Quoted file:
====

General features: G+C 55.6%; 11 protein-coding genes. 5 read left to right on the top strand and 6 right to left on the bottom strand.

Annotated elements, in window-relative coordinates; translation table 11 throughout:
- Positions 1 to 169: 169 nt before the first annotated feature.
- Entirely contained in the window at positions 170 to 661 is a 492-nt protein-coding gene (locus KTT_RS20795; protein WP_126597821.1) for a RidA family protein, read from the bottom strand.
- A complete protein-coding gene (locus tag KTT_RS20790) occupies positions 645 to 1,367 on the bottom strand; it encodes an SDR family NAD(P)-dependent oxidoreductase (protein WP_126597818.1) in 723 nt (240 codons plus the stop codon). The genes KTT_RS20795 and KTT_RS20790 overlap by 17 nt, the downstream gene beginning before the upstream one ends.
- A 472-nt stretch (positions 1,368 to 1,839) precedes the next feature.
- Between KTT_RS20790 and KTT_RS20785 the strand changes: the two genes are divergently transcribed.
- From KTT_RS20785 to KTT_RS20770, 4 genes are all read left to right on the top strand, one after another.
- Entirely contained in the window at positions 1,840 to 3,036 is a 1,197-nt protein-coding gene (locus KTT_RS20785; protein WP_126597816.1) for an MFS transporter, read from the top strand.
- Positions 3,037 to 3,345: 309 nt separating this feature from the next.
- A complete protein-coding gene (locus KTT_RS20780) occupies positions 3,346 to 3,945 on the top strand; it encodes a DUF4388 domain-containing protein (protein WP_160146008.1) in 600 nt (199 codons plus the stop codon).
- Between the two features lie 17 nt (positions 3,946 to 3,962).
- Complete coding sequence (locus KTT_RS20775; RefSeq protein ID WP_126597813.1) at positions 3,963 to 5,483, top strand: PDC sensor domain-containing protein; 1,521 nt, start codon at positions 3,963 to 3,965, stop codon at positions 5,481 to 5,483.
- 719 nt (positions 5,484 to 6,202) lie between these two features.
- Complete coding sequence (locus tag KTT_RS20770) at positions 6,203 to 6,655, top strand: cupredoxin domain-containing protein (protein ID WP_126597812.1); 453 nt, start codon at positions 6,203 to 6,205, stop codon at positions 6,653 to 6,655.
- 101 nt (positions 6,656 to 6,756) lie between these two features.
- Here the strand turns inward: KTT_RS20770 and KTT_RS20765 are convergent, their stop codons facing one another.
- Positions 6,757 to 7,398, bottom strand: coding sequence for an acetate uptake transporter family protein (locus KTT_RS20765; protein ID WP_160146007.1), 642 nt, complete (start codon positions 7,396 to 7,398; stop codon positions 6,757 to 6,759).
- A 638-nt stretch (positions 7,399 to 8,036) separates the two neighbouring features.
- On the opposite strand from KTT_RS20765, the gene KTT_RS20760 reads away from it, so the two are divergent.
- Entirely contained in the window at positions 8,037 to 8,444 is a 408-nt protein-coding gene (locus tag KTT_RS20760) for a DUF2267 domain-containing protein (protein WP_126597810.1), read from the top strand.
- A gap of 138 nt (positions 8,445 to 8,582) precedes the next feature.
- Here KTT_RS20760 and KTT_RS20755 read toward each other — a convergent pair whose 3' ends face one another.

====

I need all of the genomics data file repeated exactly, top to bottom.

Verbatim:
General features: G+C 55.6%; 11 protein-coding genes. 5 read left to right on the top strand and 6 right to left on the bottom strand.

Annotated elements, in window-relative coordinates; translation table 11 throughout:
- Positions 1 to 169: 169 nt before the first annotated feature.
- Entirely contained in the window at positions 170 to 661 is a 492-nt protein-coding gene (locus KTT_RS20795; protein WP_126597821.1) for a RidA family protein, read from the bottom strand.
- A complete protein-coding gene (locus tag KTT_RS20790) occupies positions 645 to 1,367 on the bottom strand; it encodes an SDR family NAD(P)-dependent oxidoreductase (protein WP_126597818.1) in 723 nt (240 codons plus the stop codon). The genes KTT_RS20795 and KTT_RS20790 overlap by 17 nt, the downstream gene beginning before the upstream one ends.
- A 472-nt stretch (positions 1,368 to 1,839) precedes the next feature.
- Between KTT_RS20790 and KTT_RS20785 the strand changes: the two genes are divergently transcribed.
- From KTT_RS20785 to KTT_RS20770, 4 genes are all read left to right on the top strand, one after another.
- Entirely contained in the window at positions 1,840 to 3,036 is a 1,197-nt protein-coding gene (locus KTT_RS20785; protein WP_126597816.1) for an MFS transporter, read from the top strand.
- Positions 3,037 to 3,345: 309 nt separating this feature from the next.
- A complete protein-coding gene (locus KTT_RS20780) occupies positions 3,346 to 3,945 on the top strand; it encodes a DUF4388 domain-containing protein (protein WP_160146008.1) in 600 nt (199 codons plus the stop codon).
- Between the two features lie 17 nt (positions 3,946 to 3,962).
- Complete coding sequence (locus KTT_RS20775; RefSeq protein ID WP_126597813.1) at positions 3,963 to 5,483, top strand: PDC sensor domain-containing protein; 1,521 nt, start codon at positions 3,963 to 3,965, stop codon at positions 5,481 to 5,483.
- 719 nt (positions 5,484 to 6,202) lie between these two features.
- Complete coding sequence (locus tag KTT_RS20770) at positions 6,203 to 6,655, top strand: cupredoxin domain-containing protein (protein ID WP_126597812.1); 453 nt, start codon at positions 6,203 to 6,205, stop codon at positions 6,653 to 6,655.
- 101 nt (positions 6,656 to 6,756) lie between these two features.
- Here the strand turns inward: KTT_RS20770 and KTT_RS20765 are convergent, their stop codons facing one another.
- Positions 6,757 to 7,398, bottom strand: coding sequence for an acetate uptake transporter family protein (locus KTT_RS20765; protein ID WP_160146007.1), 642 nt, complete (start codon positions 7,396 to 7,398; stop codon positions 6,757 to 6,759).
- A 638-nt stretch (positions 7,399 to 8,036) separates the two neighbouring features.
- On the opposite strand from KTT_RS20765, the gene KTT_RS20760 reads away from it, so the two are divergent.
- Entirely contained in the window at positions 8,037 to 8,444 is a 408-nt protein-coding gene (locus tag KTT_RS20760) for a DUF2267 domain-containing protein (protein WP_126597810.1), read from the top strand.
- A gap of 138 nt (positions 8,445 to 8,582) precedes the next feature.
- Here KTT_RS20760 and KTT_RS20755 read toward each other — a convergent pair whose 3' ends face one another.